* We developed a diversity program to prepare the organization for our future demographics;
* We developed charities and team green to expand the social reach of Minor League Baseball;
* We developed "The Umpire School" into the premier teaching program in the country;
* We stabilized office operations for the future with the purchase of the headquarters campus in St. Petersburg
This has all come about because we, as a group, have worked together to set aside petty differences and unify behind the "greater good" philosophy of making Minor League Baseball the best organization it can possibly be. Now, we do face occasional challenges of individualistic attitudes and sometimes that old enemy called greed. We tend to struggle when we let our egos get in the way of common sense thinking. But, by and large, we find our way to consensus, if not unanimity, to make Minor League Baseball stronger because unity is one of our most valuable assets.
But there is more to do. Our future is at its brightest this very moment. But, we have to learn from our past and realize we are better as one; one unit, one organization and one force that harnesses its resources and lifts even the weakest teams to greater heights.
Today, we are here to introduce to you our next big challenge. In the past, you have heard me say within each challenge lies opportunity. Ladies and gentlemen, as for our current challenge I want to introduce to you our biggest opportunity to date. With me on the dais today are members of the ad hoc marketing committee I formed this past spring.
As we celebrate 20 years of our national marketing program, we realize the program has served us well and accomplished things no one thought would ever be accomplished. But we also realize we have built a brand over the last 20 years worthy of much more. The current program is effective, but lacks the resources and organizational commitment to efficiently serve this powerful brand. We owe the brand more. We owe ourselves more. It is time for a change. And change takes the courage to feel uncomfortable. It is time for us to get out of our comfort zone and capitalize on the incredible opportunity before us.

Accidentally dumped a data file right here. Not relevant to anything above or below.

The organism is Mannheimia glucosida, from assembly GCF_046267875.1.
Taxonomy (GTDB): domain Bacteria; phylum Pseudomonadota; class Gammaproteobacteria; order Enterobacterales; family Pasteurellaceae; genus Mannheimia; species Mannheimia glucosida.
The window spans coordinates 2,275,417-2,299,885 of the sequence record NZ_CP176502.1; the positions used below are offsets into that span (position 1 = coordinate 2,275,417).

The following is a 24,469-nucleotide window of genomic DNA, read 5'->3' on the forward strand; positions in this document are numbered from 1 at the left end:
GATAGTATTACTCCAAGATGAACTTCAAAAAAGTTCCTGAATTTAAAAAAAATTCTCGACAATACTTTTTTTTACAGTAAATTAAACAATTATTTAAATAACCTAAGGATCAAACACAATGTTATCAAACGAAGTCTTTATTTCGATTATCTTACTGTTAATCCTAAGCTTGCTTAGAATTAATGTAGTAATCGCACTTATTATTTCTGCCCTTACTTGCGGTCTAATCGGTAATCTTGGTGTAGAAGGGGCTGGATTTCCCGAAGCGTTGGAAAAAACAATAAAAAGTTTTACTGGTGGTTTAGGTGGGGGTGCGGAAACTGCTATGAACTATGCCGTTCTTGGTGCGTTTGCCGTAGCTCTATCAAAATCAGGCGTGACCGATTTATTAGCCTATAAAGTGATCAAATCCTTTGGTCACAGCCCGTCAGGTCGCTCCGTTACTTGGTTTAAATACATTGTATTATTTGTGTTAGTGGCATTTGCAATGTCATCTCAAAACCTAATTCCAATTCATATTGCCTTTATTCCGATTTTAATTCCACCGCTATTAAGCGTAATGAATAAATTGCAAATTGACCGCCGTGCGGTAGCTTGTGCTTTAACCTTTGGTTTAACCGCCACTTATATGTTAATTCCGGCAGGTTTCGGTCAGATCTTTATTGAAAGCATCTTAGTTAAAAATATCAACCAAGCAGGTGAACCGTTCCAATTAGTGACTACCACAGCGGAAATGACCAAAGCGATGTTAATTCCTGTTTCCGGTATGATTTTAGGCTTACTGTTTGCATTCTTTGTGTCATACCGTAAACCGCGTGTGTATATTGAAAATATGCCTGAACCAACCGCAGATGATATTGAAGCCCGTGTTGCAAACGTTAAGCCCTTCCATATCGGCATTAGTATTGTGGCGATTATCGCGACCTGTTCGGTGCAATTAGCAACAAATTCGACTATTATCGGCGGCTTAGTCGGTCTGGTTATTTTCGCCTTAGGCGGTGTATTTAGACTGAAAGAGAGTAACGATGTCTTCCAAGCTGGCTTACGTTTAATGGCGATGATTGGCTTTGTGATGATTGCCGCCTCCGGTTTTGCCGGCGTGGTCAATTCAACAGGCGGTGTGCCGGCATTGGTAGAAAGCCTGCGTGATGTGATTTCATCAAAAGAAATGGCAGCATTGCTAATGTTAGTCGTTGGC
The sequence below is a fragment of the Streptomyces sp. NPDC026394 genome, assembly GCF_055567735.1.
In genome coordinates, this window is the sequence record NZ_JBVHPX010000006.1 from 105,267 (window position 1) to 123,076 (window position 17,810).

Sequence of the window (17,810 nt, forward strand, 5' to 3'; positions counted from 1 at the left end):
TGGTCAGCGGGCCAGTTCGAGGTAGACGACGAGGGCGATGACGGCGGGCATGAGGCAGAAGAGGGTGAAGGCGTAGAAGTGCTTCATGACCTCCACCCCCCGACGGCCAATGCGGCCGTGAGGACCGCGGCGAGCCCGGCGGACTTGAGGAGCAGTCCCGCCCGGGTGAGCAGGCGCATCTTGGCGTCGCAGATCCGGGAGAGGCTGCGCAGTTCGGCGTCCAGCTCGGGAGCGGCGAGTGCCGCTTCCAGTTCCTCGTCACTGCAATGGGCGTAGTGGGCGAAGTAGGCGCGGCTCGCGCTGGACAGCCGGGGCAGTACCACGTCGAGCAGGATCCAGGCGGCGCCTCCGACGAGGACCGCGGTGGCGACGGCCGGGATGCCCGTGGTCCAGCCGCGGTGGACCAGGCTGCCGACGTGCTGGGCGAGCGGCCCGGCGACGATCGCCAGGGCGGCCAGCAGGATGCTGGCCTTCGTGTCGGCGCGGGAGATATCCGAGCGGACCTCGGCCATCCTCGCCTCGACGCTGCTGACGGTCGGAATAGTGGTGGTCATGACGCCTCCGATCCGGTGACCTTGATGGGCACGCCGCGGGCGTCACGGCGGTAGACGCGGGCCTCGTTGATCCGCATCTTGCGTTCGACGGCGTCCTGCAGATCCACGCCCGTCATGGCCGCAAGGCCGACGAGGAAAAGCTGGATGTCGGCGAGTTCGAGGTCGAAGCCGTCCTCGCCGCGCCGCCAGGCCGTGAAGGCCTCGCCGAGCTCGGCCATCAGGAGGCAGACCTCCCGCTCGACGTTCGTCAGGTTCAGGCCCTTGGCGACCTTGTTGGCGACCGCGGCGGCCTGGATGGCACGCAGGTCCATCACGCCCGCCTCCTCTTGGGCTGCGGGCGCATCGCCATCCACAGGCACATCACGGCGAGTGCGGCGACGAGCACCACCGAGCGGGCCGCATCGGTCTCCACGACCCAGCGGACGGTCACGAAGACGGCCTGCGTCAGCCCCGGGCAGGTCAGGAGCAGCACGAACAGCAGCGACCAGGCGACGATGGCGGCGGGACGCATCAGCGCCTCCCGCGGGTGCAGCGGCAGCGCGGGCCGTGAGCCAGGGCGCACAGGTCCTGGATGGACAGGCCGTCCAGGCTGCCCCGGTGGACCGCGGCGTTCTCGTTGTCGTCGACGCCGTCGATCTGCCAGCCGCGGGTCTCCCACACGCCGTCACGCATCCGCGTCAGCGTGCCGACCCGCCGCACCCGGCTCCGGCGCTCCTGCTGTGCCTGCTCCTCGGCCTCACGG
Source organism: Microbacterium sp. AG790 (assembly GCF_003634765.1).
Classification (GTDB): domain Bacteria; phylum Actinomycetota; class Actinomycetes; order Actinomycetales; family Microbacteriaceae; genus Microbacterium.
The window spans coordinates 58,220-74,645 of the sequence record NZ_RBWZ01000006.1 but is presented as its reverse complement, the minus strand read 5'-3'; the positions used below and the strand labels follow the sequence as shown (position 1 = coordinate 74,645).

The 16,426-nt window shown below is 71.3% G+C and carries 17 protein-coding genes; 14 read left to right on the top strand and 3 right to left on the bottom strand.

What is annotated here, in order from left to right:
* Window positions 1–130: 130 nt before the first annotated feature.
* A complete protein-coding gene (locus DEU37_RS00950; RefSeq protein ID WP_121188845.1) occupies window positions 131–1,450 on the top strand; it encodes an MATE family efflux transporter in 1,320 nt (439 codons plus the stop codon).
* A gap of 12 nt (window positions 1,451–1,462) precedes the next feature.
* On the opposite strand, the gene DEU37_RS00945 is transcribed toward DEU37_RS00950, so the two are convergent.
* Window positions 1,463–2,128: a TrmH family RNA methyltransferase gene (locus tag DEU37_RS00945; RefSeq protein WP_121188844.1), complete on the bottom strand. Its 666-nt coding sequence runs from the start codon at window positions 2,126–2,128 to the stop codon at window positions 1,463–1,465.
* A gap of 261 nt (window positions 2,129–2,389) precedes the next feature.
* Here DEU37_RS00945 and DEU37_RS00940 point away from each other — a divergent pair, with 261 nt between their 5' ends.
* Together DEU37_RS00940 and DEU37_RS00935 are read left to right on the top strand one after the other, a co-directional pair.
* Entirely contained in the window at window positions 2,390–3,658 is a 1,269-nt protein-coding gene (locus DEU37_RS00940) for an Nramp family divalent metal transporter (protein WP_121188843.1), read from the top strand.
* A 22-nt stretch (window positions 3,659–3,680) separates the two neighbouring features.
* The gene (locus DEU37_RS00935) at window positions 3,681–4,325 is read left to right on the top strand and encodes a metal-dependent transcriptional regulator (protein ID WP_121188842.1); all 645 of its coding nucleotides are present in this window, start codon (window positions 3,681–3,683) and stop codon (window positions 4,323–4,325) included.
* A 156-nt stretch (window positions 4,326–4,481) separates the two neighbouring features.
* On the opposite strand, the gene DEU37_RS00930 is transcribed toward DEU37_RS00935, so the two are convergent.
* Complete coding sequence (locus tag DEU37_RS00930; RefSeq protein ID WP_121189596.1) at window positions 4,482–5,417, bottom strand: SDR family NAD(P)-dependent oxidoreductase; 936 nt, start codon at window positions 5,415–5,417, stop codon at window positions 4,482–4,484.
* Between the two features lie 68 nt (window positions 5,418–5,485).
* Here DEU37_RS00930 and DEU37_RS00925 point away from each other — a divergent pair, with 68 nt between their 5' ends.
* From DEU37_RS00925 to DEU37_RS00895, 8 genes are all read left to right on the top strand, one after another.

In forming this committee, their challenge from me was to get outside the box, take the power of our brand and develop a concept to not only monetize a valuable asset, the Minor League Baseball brand, but also develop a compelling program. A program each and every team in Minor League Baseball would not only benefit from, but enthusiastically embrace and wholeheartedly get behind. The challenge was to get Minor League Baseball on the bigger stage into a place of prominence and relevance in major corporate advertising circles.
We are here today to present to you for the very first time: Project Brand -- 160 teams, one brand.
Here to begin an introduction to this evolutionary concept is Tom Dickson, Board of Trustees representative of the Midwest League and owner of the Lansing Lugnuts and Montgomery Biscuits.
This story was not subject to the approval of the National Association of Professional Baseball Leagues or its clubs.